Shell Breaks Ground on Bekasi Lubricant Plant

Royal Dutch Shell, the world’s largest company based on revenue, on Tuesday started work on its first lubricants plant in Indonesia with a ceremony at the West Java site.

The plant will have the capacity to produce 120,000 tons a year of Shell’s lubricant products, making it the largest foreign-owned producer in Indonesia, according to Shell executive vice president Mark Gainsborough.

“We have an ambitious plan to grow our business here and this groundbreaking marks another milestone on our journey,” Gainsborough said on Tuesday.

The plant, which will be built in Bekasi, West Java, will be Shell’s sixth in Southeast Asia, joining similar plants in Malaysia, the Philippines, Singapore, Thailand and Vietnam.

Industry Minister M.S. Hidayat, who witnessed the ceremony, said the government welcomed Shell’s investment in what he called “a strategic industry.”

“Demand for lubricants will increase on the back of increasing sales of motor vehicles and growth in other industries,” he added. The minister said construction of the plant would cost $150 million to $200 million and would be completed within two years.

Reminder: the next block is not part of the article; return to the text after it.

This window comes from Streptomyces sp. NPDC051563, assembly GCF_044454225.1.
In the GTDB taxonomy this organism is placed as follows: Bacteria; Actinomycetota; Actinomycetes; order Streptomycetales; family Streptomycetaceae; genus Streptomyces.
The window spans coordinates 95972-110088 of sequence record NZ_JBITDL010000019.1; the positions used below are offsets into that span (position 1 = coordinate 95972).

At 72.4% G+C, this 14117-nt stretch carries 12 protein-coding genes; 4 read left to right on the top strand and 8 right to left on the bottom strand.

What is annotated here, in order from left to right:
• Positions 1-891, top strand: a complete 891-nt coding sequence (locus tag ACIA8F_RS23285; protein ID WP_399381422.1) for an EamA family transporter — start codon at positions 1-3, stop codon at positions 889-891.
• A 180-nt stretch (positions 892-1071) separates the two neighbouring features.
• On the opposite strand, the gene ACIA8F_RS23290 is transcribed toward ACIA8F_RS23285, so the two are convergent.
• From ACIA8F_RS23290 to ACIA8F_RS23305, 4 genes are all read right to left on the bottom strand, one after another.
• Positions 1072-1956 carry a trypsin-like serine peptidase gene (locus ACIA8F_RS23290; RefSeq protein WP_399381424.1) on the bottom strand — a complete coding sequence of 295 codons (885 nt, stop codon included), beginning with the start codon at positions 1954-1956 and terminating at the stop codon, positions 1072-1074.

The lubricants to be produced at the plant are typically used for motor vehicles or machines.

“Currently there are around 200 lubricant producers across Indonesia, with production capacity of around 700,000 kiloliters a year, creating a market value of around Rp 7 trillion [$652 million],” Hidayat added.

Shell will compete against the market leader, state-owned energy firm Pertamina, which is projected to sell 680,000 kiloliters of lubricant products this year, representing a 10 percent increase on last year.

Royal Dutch Shell has been involved in Indonesia since 1880, when the country was a Dutch colony and an oil reserve was discovered in Sumatra, contributing to the company’s formation.

Its business in Indonesia mainly focuses on the downstream oil and gas industry through its lubricant products and commercial fuels.

Shell returned to the upstream business in Indonesia in 2011 when it acquired a 30 percent stake in the Abadi Liquified Natural Gas project in the Arufura Sea between the Maluku province’s Tanimbar Islands and Australia’s Northern Territory.

It now controls 35 percent of the project, which is tied to the development of an offshore gas block with 13 trillion cubic feet in reserves.

Shell also operates 79 gas refueling stations in Indonesia, spread out across cities including Jakarta, Bandung and Surabaya.

Foreign oil and gas companies operating in Indonesia include Chevron, Exxon Mobil, Total E&P, BP and ConocoPhillips.